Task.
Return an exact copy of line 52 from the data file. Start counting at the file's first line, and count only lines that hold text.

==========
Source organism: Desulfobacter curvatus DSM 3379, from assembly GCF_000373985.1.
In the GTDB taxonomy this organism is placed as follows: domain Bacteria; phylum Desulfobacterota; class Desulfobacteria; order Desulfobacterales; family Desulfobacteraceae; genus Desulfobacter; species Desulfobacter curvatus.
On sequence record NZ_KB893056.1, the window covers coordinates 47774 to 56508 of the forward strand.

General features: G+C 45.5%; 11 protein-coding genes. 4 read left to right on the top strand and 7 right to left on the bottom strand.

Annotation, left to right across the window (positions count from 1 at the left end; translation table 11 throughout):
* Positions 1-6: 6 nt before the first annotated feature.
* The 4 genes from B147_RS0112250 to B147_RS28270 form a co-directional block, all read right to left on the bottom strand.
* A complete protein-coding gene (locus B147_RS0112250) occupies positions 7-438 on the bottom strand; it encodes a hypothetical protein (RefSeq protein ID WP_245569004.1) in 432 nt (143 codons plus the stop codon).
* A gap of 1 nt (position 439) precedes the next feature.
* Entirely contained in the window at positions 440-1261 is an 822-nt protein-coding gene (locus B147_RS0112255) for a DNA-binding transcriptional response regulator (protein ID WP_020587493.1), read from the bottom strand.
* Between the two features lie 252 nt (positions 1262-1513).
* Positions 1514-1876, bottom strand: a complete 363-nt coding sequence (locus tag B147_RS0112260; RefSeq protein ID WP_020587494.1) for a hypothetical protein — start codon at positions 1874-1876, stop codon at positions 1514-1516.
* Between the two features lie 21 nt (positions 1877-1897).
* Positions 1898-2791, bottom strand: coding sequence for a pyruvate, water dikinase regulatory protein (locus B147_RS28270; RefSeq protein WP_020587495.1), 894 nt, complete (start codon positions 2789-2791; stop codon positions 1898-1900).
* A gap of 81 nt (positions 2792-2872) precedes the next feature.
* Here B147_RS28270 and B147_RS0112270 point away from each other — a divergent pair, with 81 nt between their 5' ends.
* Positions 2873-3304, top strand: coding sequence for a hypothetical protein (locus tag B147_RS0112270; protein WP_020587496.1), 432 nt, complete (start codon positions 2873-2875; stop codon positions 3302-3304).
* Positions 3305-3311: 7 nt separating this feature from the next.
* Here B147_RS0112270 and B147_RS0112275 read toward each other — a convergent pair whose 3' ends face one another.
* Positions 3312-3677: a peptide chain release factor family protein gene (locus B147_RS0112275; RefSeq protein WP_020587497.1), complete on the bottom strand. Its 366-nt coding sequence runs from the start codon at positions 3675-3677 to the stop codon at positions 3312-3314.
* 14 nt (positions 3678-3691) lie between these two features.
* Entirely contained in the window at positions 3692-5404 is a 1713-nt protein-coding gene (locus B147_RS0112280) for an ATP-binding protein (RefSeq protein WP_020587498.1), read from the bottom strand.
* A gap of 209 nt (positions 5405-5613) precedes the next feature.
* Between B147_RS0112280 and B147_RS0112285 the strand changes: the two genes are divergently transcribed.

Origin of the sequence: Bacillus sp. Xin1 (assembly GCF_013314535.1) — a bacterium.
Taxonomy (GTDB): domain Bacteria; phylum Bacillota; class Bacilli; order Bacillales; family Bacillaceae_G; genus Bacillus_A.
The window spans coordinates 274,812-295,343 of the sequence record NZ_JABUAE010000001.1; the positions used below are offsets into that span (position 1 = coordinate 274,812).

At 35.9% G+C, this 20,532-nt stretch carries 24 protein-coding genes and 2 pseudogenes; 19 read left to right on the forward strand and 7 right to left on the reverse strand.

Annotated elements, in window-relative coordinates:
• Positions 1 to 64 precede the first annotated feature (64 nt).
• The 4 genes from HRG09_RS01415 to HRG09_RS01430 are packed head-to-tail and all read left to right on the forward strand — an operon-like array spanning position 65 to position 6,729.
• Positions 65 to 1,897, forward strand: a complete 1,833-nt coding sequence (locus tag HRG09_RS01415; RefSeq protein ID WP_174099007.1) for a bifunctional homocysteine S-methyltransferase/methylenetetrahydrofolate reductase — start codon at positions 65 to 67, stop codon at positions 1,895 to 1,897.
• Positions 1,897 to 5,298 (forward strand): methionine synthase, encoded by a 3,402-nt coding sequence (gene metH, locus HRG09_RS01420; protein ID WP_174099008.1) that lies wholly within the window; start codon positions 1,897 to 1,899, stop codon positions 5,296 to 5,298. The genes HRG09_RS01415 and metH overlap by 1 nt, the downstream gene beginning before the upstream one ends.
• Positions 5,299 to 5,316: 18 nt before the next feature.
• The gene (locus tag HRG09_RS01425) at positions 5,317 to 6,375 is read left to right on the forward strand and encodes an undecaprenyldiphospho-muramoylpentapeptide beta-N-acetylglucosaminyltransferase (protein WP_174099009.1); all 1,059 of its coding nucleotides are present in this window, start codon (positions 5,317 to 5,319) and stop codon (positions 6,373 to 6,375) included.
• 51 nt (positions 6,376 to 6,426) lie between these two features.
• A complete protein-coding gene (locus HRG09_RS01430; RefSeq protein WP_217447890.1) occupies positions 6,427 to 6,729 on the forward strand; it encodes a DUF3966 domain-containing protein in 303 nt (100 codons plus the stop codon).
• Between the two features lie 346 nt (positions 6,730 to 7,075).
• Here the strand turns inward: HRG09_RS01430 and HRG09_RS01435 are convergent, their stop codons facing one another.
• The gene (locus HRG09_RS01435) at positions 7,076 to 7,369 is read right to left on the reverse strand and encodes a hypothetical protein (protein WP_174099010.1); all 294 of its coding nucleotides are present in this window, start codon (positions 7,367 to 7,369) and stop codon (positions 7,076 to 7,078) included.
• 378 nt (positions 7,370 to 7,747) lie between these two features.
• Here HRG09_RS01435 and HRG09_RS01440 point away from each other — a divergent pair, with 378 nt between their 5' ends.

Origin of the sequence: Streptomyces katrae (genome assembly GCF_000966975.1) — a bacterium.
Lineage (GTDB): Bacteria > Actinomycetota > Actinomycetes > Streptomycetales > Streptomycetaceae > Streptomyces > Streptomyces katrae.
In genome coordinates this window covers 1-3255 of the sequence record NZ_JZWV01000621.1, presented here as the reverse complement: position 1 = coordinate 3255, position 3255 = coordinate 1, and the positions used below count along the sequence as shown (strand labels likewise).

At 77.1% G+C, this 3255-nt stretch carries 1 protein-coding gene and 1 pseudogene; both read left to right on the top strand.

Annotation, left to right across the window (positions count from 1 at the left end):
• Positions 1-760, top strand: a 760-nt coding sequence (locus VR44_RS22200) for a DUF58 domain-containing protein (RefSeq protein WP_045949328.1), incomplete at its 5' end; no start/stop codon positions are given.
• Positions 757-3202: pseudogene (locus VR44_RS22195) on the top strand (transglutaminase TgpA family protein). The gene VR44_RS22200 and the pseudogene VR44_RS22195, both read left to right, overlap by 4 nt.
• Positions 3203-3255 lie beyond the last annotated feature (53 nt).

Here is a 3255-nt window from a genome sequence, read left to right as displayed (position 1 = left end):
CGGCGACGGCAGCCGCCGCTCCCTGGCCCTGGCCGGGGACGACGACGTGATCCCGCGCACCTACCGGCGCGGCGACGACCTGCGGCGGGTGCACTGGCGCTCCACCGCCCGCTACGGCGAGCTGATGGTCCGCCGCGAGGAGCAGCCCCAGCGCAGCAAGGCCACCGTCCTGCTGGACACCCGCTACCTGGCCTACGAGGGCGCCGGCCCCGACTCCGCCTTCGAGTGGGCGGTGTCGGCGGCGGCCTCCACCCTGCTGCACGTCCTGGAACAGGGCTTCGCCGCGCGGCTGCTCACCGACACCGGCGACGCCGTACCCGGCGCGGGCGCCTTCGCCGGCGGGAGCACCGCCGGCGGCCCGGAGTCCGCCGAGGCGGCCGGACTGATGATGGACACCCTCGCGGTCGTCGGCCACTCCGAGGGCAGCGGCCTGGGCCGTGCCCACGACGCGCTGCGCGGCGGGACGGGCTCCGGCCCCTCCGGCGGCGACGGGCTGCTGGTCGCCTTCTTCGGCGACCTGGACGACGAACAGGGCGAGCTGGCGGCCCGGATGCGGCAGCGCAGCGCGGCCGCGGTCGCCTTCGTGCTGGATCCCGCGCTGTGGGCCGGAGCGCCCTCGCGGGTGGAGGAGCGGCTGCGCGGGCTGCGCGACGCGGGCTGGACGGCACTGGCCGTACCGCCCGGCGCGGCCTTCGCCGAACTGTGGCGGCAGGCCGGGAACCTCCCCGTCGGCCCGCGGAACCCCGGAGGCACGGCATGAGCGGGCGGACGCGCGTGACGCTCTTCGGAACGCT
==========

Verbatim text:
CGGCGACGGCAGCCGCCGCTCCCTGGCCCTGGCCGGGGACGACGACGTGATCCCGCGCACCTACCGGCGCGGCGACGACCTGCGGCGGGTGCACTGGCGCTCCACCGCCCGCTACGGCGAGCTGATGGTCCGCCGCGAGGAGCAGCCCCAGCGCAGCAAGGCCACCGTCCTGCTGGACACCCGCTACCTGGCCTACGAGGGCGCCGGCCCCGACTCCGCCTTCGAGTGGGCGGTGTCGGCGGCGGCCTCCACCCTGCTGCACGTCCTGGAACAGGGCTTCGCCGCGCGGCTGCTCACCGACACCGGCGACGCCGTACCCGGCGCGGGCGCCTTCGCCGGCGGGAGCACCGCCGGCGGCCCGGAGTCCGCCGAGGCGGCCGGACTGATGATGGACACCCTCGCGGTCGTCGGCCACTCCGAGGGCAGCGGCCTGGGCCGTGCCCACGACGCGCTGCGCGGCGGGACGGGCTCCGGCCCCTCCGGCGGCGACGGGCTGCTGGTCGCCTTCTTCGGCGACCTGGACGACGAACAGGGCGAGCTGGCGGCCCGGATGCGGCAGCGCAGCGCGGCCGCGGTCGCCTTCGTGCTGGATCCCGCGCTGTGGGCCGGAGCGCCCTCGCGGGTGGAGGAGCGGCTGCGCGGGCTGCGCGACGCGGGCTGGACGGCACTGGCCGTACCGCCCGGCGCGGCCTTCGCCGAACTGTGGCGGCAGGCCGGGAACCTCCCCGTCGGCCCGCGGAACCCCGGAGGCACGGCATGAGCGGGCGGACGCGCGTGACGCTCTTCGGAACGCT